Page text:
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Electromagnetism Introduction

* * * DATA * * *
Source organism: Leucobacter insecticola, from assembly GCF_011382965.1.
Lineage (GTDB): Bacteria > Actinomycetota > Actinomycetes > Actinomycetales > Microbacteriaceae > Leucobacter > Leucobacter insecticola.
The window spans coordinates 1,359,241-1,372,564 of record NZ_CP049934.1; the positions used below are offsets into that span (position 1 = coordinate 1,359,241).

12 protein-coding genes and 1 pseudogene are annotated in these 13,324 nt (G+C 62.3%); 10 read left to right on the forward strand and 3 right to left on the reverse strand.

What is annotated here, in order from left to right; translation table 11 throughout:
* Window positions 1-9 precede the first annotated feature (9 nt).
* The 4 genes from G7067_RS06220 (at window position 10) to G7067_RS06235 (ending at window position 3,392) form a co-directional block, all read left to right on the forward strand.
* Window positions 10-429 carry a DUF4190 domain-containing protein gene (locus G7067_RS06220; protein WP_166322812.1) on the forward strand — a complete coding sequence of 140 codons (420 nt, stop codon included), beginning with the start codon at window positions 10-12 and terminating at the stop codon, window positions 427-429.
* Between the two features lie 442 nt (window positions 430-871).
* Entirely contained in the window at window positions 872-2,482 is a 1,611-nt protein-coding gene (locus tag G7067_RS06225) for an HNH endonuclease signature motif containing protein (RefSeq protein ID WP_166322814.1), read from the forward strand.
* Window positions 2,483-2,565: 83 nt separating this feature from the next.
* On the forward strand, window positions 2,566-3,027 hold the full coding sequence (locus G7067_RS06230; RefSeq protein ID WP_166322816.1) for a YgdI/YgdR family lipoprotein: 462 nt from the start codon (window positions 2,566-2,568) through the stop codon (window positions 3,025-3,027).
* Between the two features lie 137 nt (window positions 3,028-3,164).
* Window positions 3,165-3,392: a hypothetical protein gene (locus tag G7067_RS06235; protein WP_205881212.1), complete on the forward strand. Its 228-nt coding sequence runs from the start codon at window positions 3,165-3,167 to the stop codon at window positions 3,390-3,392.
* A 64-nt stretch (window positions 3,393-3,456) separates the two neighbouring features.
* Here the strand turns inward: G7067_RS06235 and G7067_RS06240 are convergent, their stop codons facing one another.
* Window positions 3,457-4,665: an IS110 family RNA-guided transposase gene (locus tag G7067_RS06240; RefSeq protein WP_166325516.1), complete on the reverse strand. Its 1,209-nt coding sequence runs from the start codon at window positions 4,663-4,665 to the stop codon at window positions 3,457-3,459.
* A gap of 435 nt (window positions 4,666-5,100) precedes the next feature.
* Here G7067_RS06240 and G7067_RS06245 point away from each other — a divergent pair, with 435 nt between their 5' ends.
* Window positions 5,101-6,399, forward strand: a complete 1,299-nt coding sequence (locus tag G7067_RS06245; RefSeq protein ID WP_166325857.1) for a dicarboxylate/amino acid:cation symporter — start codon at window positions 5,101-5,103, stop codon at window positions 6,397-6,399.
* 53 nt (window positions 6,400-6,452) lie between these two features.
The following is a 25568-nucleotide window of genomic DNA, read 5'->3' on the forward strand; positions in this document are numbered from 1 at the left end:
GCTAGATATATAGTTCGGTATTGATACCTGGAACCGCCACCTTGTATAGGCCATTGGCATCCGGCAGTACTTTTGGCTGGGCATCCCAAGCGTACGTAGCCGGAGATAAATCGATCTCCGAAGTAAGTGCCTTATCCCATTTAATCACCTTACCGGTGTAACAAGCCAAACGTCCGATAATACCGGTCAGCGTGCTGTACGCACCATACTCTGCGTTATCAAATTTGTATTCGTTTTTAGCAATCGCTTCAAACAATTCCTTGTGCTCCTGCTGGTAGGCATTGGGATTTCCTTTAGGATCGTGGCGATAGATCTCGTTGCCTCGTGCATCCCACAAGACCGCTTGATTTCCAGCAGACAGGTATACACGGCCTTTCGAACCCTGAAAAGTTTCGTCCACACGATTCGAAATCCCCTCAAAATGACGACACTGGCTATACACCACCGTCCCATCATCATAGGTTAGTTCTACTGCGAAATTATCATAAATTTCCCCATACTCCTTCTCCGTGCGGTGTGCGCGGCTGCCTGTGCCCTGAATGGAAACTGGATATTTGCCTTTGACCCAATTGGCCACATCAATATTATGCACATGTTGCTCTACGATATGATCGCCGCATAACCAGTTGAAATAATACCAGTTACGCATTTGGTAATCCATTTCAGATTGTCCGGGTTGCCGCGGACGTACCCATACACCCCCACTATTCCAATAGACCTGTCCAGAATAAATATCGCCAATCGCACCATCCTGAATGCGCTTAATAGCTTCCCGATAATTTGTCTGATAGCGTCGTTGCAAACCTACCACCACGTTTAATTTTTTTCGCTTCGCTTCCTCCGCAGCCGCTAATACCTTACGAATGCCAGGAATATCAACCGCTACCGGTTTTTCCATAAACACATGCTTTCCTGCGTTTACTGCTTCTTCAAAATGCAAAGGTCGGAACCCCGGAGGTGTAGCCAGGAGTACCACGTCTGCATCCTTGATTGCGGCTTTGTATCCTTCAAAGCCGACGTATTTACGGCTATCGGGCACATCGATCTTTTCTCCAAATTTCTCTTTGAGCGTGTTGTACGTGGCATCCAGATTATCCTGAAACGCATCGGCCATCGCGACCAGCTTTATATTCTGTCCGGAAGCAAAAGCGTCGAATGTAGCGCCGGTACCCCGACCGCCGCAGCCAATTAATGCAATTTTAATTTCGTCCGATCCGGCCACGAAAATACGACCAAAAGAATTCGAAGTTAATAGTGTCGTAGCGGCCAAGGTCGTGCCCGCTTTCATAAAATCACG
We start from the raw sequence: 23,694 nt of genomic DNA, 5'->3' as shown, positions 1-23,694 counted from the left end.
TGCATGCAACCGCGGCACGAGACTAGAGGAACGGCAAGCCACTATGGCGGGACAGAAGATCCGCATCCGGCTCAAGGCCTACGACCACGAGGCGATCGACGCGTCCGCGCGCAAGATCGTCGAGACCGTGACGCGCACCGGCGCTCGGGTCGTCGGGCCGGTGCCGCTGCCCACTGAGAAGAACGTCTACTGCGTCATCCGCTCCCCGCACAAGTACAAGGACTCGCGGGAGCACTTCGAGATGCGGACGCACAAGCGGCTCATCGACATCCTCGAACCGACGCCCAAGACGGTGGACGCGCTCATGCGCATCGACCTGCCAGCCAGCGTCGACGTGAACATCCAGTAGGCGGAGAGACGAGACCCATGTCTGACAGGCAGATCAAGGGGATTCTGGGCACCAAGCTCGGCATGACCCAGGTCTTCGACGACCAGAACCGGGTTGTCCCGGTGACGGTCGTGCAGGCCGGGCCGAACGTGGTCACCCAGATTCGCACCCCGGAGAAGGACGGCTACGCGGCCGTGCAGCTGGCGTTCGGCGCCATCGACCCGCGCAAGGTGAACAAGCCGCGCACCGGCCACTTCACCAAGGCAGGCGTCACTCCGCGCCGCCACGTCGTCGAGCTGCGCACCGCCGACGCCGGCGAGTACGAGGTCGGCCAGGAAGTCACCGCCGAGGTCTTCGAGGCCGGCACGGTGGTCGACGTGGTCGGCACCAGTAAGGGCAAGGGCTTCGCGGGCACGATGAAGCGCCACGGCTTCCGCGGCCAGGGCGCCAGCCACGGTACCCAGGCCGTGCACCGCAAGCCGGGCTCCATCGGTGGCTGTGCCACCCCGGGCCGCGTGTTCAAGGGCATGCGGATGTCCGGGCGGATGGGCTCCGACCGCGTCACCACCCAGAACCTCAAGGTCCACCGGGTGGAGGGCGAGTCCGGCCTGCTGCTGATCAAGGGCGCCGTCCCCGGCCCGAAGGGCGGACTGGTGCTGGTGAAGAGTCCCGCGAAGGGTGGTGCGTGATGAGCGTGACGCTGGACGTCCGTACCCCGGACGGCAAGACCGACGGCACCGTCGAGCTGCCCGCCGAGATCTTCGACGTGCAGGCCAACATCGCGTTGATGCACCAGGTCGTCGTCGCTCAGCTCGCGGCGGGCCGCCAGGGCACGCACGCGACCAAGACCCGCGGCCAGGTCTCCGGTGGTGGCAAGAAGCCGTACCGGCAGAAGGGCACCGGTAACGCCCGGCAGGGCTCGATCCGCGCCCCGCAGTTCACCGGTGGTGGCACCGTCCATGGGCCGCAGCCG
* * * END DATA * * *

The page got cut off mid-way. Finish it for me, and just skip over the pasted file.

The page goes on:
In 1820, Oersted showed that a conductor carrying current produces a magnetic field around it. If a magnetic needle is placed below a conductor carrying current, it gets deflected. If we make reverse direction of current, deflection and the magnetic field produced are reversed. This is called the magnetic effect of current. Electric current flowing in a conductor is equivalent to charges (electrons) in motion. Charges at rest produce electrostatic interaction, whereas charges in motion produce magnetic interaction. The magnetic field produced by a current carrying conductor interacts with a magnetic interaction. The magnetic field produced by a current carrying conductor interacts with a magnetic needle placed closed to it which gets deflected. If such a conductor carrying current is placed in place of the magnetic needle, then the magnetic field produced by the two interact with each other. If in place of the magnetic needle, we consider an electron beam it is also deflected. We have learnt aboutĀ  he steady state problems in electrostatics and magnetostatics considering electric and magnetic phenomena independent of each other. A stationary charge produce an electrostatic field whereas a moving charge is associated with an electric and a magnetic fields, such fieldsĀ  Have space and time variation. This phenomenon is said to be electromagnetism.